I was very pleased find myself amongst the large audience assembled for Dynamic Theatre’s production of Jonathan Larson’s tick, tick… BOOM! in the Unity Theatre on Wednesday evening. Better known for his musical Rent, Larson’s earlier work is an autobiographical one, telling the story of his existence as a struggling composer in New York, working in a diner and living in a squalid apartment as he waits for his big break.
Adapted after Larson’s death from a self performed, rock monologue (how very 90s), into a three hander by David Auburn, the musical covers similar themes to Larson’s other and perhaps better known work, with references made to both homosexuality and AIDs. Joe Taylor, who took the lead role of Jon in this production, brings Larson’s character to life with a strong portrayal of the frustrated composer. With most of the narrative driven forwards by his narration, delivered straight to audience the other two actors, Katie Bernstein and Chris Britton, find themselves playing multiple roles filling the New York existence of the diner waiter / musical composer.
Having seen Nine, Rob Marshall’s retelling of the 1982 Broadway musical, last night I can really only say one thing: What a disappointment. There is no doubt that the film is spectacular, this is a tale of 1950s movie making against a beautiful Italian backdrop, but as far as its big budget Hollywood blockbuster title status goes I am still asking myself, “why?” Why this musical? Why now? Just why?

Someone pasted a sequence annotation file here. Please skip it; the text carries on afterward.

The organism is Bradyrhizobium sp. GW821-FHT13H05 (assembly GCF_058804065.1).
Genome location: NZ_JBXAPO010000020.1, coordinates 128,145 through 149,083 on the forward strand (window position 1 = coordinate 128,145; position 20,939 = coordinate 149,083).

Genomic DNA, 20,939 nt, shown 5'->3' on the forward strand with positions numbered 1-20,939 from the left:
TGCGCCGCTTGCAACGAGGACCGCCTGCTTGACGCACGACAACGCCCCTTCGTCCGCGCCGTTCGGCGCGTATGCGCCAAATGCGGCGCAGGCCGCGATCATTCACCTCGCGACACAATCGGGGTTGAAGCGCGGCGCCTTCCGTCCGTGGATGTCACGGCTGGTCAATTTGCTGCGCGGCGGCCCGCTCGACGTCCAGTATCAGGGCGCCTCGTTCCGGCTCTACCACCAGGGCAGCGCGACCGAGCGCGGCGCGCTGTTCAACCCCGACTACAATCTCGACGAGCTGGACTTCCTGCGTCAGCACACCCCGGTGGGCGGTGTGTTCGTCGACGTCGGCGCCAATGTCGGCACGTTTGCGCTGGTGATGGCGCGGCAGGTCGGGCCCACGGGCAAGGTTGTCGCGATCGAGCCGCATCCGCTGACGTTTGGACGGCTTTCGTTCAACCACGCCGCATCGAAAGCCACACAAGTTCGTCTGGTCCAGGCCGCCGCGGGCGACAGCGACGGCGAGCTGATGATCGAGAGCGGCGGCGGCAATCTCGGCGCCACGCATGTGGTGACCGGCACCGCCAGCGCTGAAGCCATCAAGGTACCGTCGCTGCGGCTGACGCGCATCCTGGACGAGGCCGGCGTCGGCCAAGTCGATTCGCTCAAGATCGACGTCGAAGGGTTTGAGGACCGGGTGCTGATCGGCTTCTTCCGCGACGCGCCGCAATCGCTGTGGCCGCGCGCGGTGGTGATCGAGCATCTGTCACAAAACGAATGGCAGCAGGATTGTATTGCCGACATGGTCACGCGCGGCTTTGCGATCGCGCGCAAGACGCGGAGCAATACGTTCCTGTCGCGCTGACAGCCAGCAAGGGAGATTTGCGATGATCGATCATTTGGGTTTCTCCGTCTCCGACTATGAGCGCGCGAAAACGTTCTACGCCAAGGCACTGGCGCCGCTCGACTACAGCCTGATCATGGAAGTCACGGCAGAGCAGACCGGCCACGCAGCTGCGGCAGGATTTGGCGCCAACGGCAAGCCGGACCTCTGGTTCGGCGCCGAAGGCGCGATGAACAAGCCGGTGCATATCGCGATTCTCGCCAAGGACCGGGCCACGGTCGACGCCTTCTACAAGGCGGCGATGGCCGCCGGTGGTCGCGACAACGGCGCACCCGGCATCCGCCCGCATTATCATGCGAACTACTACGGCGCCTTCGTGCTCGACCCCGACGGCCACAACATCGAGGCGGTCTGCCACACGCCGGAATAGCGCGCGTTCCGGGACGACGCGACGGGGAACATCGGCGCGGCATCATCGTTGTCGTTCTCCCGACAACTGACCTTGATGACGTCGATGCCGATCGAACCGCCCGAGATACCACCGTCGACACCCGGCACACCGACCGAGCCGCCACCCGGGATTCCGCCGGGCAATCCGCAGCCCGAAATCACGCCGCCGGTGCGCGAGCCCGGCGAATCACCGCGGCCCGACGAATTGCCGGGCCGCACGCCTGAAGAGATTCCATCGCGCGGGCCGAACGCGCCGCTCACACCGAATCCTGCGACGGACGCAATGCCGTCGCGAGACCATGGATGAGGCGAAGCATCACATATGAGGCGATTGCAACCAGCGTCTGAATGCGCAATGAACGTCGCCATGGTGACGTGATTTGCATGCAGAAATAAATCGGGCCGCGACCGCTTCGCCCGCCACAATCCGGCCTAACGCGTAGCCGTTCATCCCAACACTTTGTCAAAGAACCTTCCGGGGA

Nine sucks us into the tumultuous world of Guido Contini, Italian film director just 10 days away from creating his next masterpiece. It is widely acknowledged, by everyone from Contini himself to a Cardinal that he meets on retreat, that his last two films have been flops. His next piece, however will be a masterpiece called “Italia” and will be the epic tale of the country of Italy. Contini however, it is quickly established, is about as flawed a character as has ever been written. The women appearing in his imagination and his reality appear to do a terrific job of ruling both his life and his sub-conscience.
News has slowly spread that Musical Theatre @ George Square will not be operating as a dedicated musical theatre venue again this summer. No official announcement seems to have been made but companies looking for venues for their 2010 Edinburgh Fringe run have had the news confirmed by the Edinburgh University Festivals Office. The Festivals Office, which previously played a large role in the running of the venue advised looking to other Fringe venues.
Operated as a dedicated home for musical theatre on the Fringe, the venue first opened it doors for the 2008 Fringe with programming and leadership from then Head of Musical Theatre Matters UK and ex-Head of Licensing with Cameron Mackintosh, Chris Grady at the helm. Chris has since moved on to become Head of External Relations at the Theatre Royal Bury St Edmunds whilst his job administering Musical Theatre Matters UK has passed to Laoise Davidson. Chris retains chairmanship of the organisation but presumably does not have time to programme and manage a Fringe venue in addition to his new job.